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Regeneration and the Fire of “Pragmatism”

from The Church under Fire sermon series . . .

A few weeks back, Pastor Jody Anderson of Christ Church in Guntersville, AL, preached one of the topics in our Church under Fire series.  His topic was pragmatism, which is rampant throughout local churches in our country and the world.  And this article is a brief summary of the topic for those seeking more information or perhaps just coming to an awareness of the problems it poses.

In short, pragmatism is the believe and practice that if something “works” to accomplish a goal, then it most certainly must be legitimate.  In other words, the end justifies the means.  When it comes to the church’s mission, many have adopted pragmatic ministries, missions, and forms of worship that are more akin to the kinds of entertainments found in Hollywood and on Broadway.  Within the Southern Baptist Convention, pragmatism has become the foundation of ministry among many churches rather than reliance on the Holy Spirit’s power and prerogative in the work of regeneration.

When it comes to regeneration, the Holy Spirit alone is the sole cause of the spiritually dead being brought to life and the spiritually blind receiving eyes to see the gospel (Eph.2:1-10; Jn.9:39; 2 Cor.4:4).  Not even miracles such as people being raised from the dead are sufficient for causing a person to be born again (Lk.16:31).  The sole cause of the new birth is the movement of the Holy Spirit regenerating a dead soul to life like the wind blowing through a tree (Jn.3:5-8; 1 Pt.1:3).  When all is said and done, man’s conversion is dependent on God’s will alone (Jn.1:12-13).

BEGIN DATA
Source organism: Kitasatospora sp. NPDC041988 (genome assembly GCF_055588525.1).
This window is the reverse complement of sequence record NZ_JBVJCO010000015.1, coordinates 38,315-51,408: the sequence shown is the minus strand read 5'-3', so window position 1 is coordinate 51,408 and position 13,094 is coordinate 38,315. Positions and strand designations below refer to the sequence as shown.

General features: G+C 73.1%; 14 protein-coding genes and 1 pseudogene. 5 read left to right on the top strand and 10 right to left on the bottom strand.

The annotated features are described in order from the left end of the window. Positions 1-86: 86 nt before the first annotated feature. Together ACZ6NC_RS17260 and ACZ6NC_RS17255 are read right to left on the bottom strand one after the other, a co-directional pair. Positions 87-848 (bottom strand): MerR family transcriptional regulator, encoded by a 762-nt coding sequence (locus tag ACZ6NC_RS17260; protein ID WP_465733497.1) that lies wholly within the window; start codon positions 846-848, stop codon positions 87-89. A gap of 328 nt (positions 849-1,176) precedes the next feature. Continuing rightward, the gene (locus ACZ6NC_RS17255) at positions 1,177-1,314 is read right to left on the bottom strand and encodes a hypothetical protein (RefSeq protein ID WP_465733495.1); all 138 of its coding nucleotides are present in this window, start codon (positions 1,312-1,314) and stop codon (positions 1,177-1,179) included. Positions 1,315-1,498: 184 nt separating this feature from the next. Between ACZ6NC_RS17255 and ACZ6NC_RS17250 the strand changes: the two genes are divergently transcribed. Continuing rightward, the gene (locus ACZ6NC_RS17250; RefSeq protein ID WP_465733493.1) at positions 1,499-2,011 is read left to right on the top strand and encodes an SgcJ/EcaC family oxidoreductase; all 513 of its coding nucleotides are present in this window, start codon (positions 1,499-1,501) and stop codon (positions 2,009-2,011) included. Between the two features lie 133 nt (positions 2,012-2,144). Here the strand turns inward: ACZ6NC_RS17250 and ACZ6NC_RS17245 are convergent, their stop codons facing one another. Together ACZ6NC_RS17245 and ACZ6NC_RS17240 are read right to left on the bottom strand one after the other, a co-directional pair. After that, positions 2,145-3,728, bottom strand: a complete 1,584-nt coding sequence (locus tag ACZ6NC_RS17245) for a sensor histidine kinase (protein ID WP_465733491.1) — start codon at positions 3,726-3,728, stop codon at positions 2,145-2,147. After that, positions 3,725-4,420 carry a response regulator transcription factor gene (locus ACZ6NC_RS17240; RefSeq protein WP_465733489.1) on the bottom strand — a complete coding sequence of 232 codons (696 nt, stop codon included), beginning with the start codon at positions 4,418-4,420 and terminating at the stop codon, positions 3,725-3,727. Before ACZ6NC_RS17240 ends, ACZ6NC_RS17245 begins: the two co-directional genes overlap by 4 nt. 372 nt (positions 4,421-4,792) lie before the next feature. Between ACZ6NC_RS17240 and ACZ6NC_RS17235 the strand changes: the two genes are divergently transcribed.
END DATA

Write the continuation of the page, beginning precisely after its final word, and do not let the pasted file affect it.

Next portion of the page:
The result of watering down the Word with pragmatic approaches to ministry is nothing other than hyped up idol worship (Ex.32). There is no other way to build a true church and a healthy church than through simple proclamation of God’s Word accompanied by prayers of humility, submission, and dependency before God (Eph.6:18-20; 2 Tim.4:2; Titus 2:15).  We do not want people becoming members of a local church for any other reason than they want to receive the bread of life, which is the Word of God and the Word made flesh, Jesus Christ and worship Him alone (Matt.4:1-5; Jn.1:1; 6:1-71).

ecclesiology, healthy church, pragmatism in the church